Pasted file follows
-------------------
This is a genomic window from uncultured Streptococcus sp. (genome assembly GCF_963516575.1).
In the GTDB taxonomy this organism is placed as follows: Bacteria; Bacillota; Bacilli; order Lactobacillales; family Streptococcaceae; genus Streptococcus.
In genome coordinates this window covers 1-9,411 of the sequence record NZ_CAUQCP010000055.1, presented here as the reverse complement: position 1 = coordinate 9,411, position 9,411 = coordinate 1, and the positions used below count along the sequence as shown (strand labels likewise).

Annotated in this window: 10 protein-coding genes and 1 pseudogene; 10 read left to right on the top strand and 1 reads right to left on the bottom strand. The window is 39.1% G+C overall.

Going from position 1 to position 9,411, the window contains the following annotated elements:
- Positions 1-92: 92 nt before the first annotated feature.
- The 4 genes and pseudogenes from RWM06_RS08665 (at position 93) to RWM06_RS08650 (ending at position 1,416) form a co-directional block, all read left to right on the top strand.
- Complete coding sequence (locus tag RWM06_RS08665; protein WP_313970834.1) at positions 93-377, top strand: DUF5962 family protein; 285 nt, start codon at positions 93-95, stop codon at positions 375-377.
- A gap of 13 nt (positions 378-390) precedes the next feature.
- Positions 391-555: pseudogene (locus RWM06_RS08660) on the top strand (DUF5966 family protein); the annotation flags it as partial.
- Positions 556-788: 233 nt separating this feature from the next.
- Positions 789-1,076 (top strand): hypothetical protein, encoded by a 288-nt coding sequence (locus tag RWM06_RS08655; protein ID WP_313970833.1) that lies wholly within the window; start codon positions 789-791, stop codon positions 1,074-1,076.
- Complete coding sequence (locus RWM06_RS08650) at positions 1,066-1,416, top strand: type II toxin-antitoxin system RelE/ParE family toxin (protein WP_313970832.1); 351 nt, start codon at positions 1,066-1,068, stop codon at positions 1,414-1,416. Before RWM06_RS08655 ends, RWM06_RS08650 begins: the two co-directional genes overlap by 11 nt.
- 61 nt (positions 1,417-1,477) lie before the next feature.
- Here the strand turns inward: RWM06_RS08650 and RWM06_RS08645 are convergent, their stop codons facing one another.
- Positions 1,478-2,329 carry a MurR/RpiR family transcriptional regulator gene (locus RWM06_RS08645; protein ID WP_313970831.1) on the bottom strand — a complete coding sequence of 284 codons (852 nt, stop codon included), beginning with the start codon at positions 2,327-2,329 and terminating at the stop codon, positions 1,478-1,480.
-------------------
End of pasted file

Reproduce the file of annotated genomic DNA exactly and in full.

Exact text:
This is a genomic window from uncultured Streptococcus sp. (genome assembly GCF_963516575.1).
In the GTDB taxonomy this organism is placed as follows: Bacteria; Bacillota; Bacilli; order Lactobacillales; family Streptococcaceae; genus Streptococcus.
In genome coordinates this window covers 1-9,411 of the sequence record NZ_CAUQCP010000055.1, presented here as the reverse complement: position 1 = coordinate 9,411, position 9,411 = coordinate 1, and the positions used below count along the sequence as shown (strand labels likewise).

Annotated in this window: 10 protein-coding genes and 1 pseudogene; 10 read left to right on the top strand and 1 reads right to left on the bottom strand. The window is 39.1% G+C overall.

Going from position 1 to position 9,411, the window contains the following annotated elements:
- Positions 1-92: 92 nt before the first annotated feature.
- The 4 genes and pseudogenes from RWM06_RS08665 (at position 93) to RWM06_RS08650 (ending at position 1,416) form a co-directional block, all read left to right on the top strand.
- Complete coding sequence (locus tag RWM06_RS08665; protein WP_313970834.1) at positions 93-377, top strand: DUF5962 family protein; 285 nt, start codon at positions 93-95, stop codon at positions 375-377.
- A gap of 13 nt (positions 378-390) precedes the next feature.
- Positions 391-555: pseudogene (locus RWM06_RS08660) on the top strand (DUF5966 family protein); the annotation flags it as partial.
- Positions 556-788: 233 nt separating this feature from the next.
- Positions 789-1,076 (top strand): hypothetical protein, encoded by a 288-nt coding sequence (locus tag RWM06_RS08655; protein ID WP_313970833.1) that lies wholly within the window; start codon positions 789-791, stop codon positions 1,074-1,076.
- Complete coding sequence (locus RWM06_RS08650) at positions 1,066-1,416, top strand: type II toxin-antitoxin system RelE/ParE family toxin (protein WP_313970832.1); 351 nt, start codon at positions 1,066-1,068, stop codon at positions 1,414-1,416. Before RWM06_RS08655 ends, RWM06_RS08650 begins: the two co-directional genes overlap by 11 nt.
- 61 nt (positions 1,417-1,477) lie before the next feature.
- Here the strand turns inward: RWM06_RS08650 and RWM06_RS08645 are convergent, their stop codons facing one another.
- Positions 1,478-2,329 carry a MurR/RpiR family transcriptional regulator gene (locus RWM06_RS08645; protein ID WP_313970831.1) on the bottom strand — a complete coding sequence of 284 codons (852 nt, stop codon included), beginning with the start codon at positions 2,327-2,329 and terminating at the stop codon, positions 1,478-1,480.